There are still a few more things I want to say about the 600-cell. Last time I described the ‘compound of five 24-cells’. David Richter built a model of this, projected from 4 dimensions down to 3:
It’s nearly impossible to tell from this picture, but it’s five 24-cells inscribed in the 600-cell, with each vertex of the 600-cell being the vertex of just one of these five 24-cells. The trick for constructing it is to notice that the vertices of the 600-cell form a group sitting in the sphere of unit quaternions, and to find a 24-cell whose vertices form a subgroup.
The left cosets of a subgroup are the sets
They look like copies of ‘translated’, or in our case ‘rotated’, inside Every point of lies in exactly one coset.
In our example there are five cosets. Each is the set of vertices of a 24-cell inscribed in the 600-cell. Every vertex of the 600-cell lies in exactly one of these cosets. This gives our ‘compound of five 24-cells’.
It turns out this trick is part of a family of three tricks, each of which gives a nice compound of 4d regular polytopes. While I’ve been avoiding coordinates, I think they’ll help get the idea across now. Here’s a nice description of the 120 vertices of the 600-cell. We take these points:
and all those obtained by even permutations of the coordinates. So, we get
points of the first kind,
points of the second kind, and
points of the third kind, for a total of
The 16 points of the first kind are the vertices of a 4-dimensional hypercube, the 4d analogue of a cube:
The 8 points of the second kind are the vertices of a 4-dimensional orthoplex, the 4d analogue of an octahedron:
The hypercube and orthoplex are dual to each other. Taking both their vertices together we get the 16 + 8 = 24 vertices of the 24-cell, which is self-dual:
The hypercube, orthoplex and 24-cell are regular polytopes, as is the 600-cell.
Now let’s think of any point in 4-dimensional space as a quaternion:
If we do this, we can check that the 120 vertices of the 600-cell form a group under quaternion multiplication. As mentioned in Part 1, this group is called the binary icosahedral group or because it’s a double cover of the rotational symmetry group of an icosahedron (or dodecahedron).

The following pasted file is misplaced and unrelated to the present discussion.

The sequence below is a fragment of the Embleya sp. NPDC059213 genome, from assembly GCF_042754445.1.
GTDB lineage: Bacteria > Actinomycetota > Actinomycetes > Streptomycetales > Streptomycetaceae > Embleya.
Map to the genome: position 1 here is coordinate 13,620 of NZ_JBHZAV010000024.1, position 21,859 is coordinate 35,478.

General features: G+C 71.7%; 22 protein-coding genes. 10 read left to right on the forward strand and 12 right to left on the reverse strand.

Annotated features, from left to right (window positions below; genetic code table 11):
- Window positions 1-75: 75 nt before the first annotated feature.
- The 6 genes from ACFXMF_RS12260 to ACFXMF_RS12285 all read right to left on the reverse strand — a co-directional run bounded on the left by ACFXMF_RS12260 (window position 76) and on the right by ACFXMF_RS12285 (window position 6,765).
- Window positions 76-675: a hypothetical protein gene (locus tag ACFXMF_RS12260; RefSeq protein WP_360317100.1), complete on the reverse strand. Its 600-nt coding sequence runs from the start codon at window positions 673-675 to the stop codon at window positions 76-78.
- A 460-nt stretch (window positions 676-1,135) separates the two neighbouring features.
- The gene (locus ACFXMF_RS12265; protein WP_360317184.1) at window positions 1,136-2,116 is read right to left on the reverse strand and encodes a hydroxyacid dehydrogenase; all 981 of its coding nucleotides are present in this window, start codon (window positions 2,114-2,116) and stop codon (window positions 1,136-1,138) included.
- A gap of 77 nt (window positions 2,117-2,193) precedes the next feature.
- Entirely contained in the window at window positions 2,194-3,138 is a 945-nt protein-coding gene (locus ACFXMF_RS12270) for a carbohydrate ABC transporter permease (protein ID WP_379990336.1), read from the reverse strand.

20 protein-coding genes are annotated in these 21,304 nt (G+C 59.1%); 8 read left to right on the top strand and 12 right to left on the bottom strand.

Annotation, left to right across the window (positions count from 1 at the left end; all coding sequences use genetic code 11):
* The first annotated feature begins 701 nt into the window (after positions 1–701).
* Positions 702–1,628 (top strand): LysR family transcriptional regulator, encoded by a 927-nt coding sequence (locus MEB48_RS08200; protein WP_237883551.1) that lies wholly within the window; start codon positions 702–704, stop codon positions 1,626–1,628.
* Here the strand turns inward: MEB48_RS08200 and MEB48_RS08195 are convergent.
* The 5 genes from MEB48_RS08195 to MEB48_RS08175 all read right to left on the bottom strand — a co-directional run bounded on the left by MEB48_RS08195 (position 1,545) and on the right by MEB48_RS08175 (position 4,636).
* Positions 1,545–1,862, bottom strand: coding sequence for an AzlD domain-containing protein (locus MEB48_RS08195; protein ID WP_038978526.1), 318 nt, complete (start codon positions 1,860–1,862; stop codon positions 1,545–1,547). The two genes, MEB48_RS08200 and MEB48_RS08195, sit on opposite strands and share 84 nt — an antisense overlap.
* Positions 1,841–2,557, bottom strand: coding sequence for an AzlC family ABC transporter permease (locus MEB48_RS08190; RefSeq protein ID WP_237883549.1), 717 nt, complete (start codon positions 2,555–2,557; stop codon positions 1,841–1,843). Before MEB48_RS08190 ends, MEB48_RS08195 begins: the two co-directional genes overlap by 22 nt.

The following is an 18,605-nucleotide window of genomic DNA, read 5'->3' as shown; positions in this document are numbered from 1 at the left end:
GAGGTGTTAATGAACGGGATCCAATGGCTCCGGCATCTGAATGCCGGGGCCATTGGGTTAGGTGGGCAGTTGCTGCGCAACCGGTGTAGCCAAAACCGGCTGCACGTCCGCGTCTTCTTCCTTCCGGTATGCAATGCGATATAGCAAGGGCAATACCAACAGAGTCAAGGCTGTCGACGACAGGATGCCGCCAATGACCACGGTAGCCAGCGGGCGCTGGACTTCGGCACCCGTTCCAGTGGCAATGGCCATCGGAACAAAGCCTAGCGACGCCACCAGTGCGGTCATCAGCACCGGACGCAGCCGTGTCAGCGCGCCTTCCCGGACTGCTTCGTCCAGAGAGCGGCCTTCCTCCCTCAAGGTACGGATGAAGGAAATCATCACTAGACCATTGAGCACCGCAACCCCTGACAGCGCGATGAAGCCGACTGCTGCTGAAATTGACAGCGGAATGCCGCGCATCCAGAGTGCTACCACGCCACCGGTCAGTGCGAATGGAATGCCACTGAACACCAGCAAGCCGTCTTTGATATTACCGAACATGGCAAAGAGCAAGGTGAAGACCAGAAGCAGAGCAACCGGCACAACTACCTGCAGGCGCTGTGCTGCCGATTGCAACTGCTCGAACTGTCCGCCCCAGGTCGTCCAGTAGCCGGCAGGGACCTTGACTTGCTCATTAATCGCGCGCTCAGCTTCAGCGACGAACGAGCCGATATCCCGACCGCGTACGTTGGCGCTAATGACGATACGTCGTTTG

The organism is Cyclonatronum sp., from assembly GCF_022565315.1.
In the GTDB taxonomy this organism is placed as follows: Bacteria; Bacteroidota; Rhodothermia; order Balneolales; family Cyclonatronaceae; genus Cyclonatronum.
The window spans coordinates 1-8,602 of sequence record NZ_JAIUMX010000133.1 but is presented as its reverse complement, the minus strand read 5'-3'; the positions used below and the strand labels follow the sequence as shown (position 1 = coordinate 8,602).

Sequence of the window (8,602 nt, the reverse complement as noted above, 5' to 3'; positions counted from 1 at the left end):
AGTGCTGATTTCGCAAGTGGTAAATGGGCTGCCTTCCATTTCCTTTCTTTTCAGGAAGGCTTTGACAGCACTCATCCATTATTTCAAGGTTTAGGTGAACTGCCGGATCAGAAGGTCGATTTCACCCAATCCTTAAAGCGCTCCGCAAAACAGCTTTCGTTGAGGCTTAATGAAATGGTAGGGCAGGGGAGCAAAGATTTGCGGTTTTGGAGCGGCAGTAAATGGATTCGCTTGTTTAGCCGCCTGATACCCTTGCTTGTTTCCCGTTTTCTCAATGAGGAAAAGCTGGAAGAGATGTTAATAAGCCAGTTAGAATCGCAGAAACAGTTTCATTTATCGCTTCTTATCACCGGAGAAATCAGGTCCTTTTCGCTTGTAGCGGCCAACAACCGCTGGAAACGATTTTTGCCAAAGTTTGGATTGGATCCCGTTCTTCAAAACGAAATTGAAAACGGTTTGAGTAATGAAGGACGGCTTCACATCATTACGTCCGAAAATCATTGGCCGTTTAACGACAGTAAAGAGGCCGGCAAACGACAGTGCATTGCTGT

We can also check that the 24 vertices of the 24-cell form a group under quaternion multiplication. As mentioned in Part 1, this is called the binary tetrahedral group or because it’s a double cover of the rotational symmetry group of a tetrahedron.
All this is old news. But it’s even easier to check that the 8 vertices of the orthoplex form a group under quaternion multiplication: they’re just
This group is often called the quaternion group or It too is a double cover of a group of rotations! The 180° rotations about the and axes square to 1 and commute with each other; up in the double cover of the rotation group (the unit quaternions, or ) they give elements that square to -1 and anticommute with each other.
Furthermore, the 180° rotations about the and axes are symmetries of a regular tetrahedron! This is easiest to visualize if you inscribe the tetrahedron in a cube thus:
So, up in the double cover of the 3d rotation group we get a chain of subgroups
which explains why we’re seeing an orthoplex inscribed in a 24-cell inscribed in a 600-cell! This explanation is more satisfying to me than the one involving coordinates.
Alas, I don’t see how to understand the hypercube inscribed in the 24-cell in quite this way, since the hypercube is not a subgroup of the unit quaternions. It certainly wasn’t in the coordinates I gave before—but worse, there’s no way to rotate the hypercube so that it becomes a subgroup. There must be something interesting to say here, but I don’t know it. So, I’ll forget the hypercube for now.
Instead, I’ll use group theory to do something nice with the orthoplex.
First, look at the orthoplexes sitting inside the 24-cell! We’ve got 8-element subgroup of a 24-element group:
so it has three right cosets, each forming the vertices of an orthoplex inscribed in the 24-cell. So, we get compound of three orthoplexes: a way of partitioning the vertices of the 24-cell into those of three orthoplexes.
Second, look at the orthoplexes sitting inside the 600-cell! We’ve got 8-element subgroup of a 120-element group:
so it has 15 right cosets, each forming the vertices of an orthoplex inscribed in the 600-cell. So, we get a compound of 15 orthoplexes: a way of partitioning the vertices of the 600-cell into those of 15 orthoplexes.
And third, these fit nicely with what we saw last time: the 24-cells sitting inside the 600-cell! We saw a 24-element subgroup of a 120-element group
so it has 5 right cosets, each forming the vertices of a 24-cell inscribed in the 600-cell. That gave us the compound of five 24-cells: a way of partitioning the vertices of the 600-cell into those of five 24-cells.
There are some nontrivial counting problems associated with each of these three compounds. David Roberson has already solved most of these.
1) How many ways are there of inscribing an orthoplex in a 24-cell?
2) How many ways are there of inscribing a compound of three orthoplexes in a 24-cell?
3) How many ways are there of inscribing an orthoplex in a 600-cell? David used a computer to show there are 75. Is there a nice human-understandable argument?
4) How many ways are there of inscribing a compound of 15 orthoplexes in a 600-cell? David used a computer to show there are 280. Is there a nice human-understandable argument?